Migraine Awareness Month #12: Let’s Do the Monster Mash!

Today’s blog prompt for Migraine Awareness Month is “Let’s Do the Monster Mash – choose a movie monster that reminds you of your Migraines and tell us why.”

With their penchant for brains, zombies are the monster I most closely identify with migraine. Though zombies amble up to you slowly, escaping their grasp is somehow difficult. Similarly, you often know a migraine is coming on before the full attack, but attempts to evade it aren’t always successful. For many migraineurs, taking an abortive is like running fast enough to avoid the zombie’s wrath, but others don’t find complete — or any — relief with medication and cannot avoid the attack. Zombies eat the brains of their victims while migraines just leave you feeling brain dead, unable to think and barely able to function until the postdrome passes.

Encountering a zombie for the first time is traumatic for humans, who usually respond by panicking. One’s first migraine attack is also cause for concern, with many people reporting that they thought they were having a stroke. With time, humans develop strategies for dealing with zombies, just like the migraineur figures out how to best manage migraine attacks. No matter how well one copes with either monster, they strike fear in the hearts of their victims.

Movie characters succumb to zombie attacks when they let their guards down, become disorganized or overreact out of fear. It can feel like migraine works in a similar way. Migraineurs often attempt to control all possible triggers — not sleeping too little or too much, eating regular meals, not eating certain foods, minimizing stress…. After they work so hard to avoid a migraine and it still comes, migraineurs tend to blame themselves, wondering what they could have done differently to avoid the attack, even though they are not at fault.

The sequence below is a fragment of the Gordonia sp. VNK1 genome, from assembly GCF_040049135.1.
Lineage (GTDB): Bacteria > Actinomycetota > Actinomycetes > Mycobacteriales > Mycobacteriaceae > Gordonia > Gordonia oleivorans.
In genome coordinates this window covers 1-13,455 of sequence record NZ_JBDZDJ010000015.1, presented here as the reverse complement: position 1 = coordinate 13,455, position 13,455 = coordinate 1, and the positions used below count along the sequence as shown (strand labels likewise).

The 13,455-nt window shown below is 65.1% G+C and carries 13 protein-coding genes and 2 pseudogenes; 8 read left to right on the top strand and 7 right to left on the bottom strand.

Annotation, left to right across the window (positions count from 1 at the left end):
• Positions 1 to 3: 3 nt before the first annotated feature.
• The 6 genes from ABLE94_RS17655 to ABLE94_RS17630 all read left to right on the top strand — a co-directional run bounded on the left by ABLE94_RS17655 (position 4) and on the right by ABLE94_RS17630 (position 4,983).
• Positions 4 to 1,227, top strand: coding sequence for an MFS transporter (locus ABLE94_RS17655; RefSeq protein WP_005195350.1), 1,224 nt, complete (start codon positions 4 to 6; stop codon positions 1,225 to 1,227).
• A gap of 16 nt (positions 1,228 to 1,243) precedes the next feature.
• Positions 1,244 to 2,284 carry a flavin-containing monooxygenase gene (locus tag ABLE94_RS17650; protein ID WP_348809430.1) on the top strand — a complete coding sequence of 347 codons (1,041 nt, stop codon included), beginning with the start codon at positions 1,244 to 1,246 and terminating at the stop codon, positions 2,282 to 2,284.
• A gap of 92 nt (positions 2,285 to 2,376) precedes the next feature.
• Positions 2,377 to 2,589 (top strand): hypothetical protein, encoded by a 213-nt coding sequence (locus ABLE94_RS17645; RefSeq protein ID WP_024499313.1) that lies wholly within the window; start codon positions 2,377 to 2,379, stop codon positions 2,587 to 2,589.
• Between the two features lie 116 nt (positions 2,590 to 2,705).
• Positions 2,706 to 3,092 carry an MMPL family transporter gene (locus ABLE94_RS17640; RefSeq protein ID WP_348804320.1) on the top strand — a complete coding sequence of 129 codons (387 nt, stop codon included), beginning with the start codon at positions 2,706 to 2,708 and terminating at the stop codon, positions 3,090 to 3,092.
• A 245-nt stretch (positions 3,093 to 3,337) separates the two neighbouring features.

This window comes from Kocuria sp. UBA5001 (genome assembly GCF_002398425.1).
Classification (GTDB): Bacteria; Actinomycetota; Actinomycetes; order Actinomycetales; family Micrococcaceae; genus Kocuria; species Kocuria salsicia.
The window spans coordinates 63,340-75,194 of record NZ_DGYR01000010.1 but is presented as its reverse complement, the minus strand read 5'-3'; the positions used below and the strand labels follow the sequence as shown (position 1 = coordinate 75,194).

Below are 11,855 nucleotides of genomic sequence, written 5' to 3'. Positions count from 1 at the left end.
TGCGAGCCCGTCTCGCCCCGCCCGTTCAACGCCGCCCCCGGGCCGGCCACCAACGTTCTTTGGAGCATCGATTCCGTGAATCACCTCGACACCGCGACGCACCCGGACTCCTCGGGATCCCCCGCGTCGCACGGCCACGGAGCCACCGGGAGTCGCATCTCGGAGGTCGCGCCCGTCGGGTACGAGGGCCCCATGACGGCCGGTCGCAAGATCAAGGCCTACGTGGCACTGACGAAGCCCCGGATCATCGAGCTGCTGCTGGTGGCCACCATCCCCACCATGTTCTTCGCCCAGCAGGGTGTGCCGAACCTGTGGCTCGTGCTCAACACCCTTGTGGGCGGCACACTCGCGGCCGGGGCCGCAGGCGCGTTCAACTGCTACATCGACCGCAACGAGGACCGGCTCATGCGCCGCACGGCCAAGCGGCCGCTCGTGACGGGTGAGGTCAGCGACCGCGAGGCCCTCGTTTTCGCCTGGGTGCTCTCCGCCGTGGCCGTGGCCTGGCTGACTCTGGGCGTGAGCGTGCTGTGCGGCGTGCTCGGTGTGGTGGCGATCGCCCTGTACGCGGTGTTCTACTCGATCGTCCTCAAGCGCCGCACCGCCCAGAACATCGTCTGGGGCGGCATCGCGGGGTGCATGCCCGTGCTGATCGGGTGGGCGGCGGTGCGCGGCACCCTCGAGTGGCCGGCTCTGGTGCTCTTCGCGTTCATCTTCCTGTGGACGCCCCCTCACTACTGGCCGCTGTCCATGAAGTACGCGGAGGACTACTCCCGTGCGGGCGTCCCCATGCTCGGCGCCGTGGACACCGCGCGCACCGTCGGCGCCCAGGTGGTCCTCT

Migraine is a manageable illness, but it is not curable, nor is it avoidable. It is a neurological disorder that exists in our nervous systems. Sometimes the brain will simply succumb to an attack, no matter what you do. Although the guilt is misplaced, migraineurs are lucky in one respect — at least they, unlike victims of zombie attacks, survive long enough to think about what preceded the attack.

National Migraine Awareness Month is initiated by the National Headache Foundation. The Blogger’s Challenge is initiated by www.FightingHeadacheDisorders.com.

To help raise awareness about Migraine, please Tweet this post with the hash tags #NMAM and #NMAMBC and share it on your Facebook page. Thank you!

This article represents the opinions, thoughts, and experiences of the author; none of this content has been paid for by any advertiser. The Migraine.com team does not recommend or endorse any products or treatments discussed herein. Learn more about how we maintain editorial integrity here.

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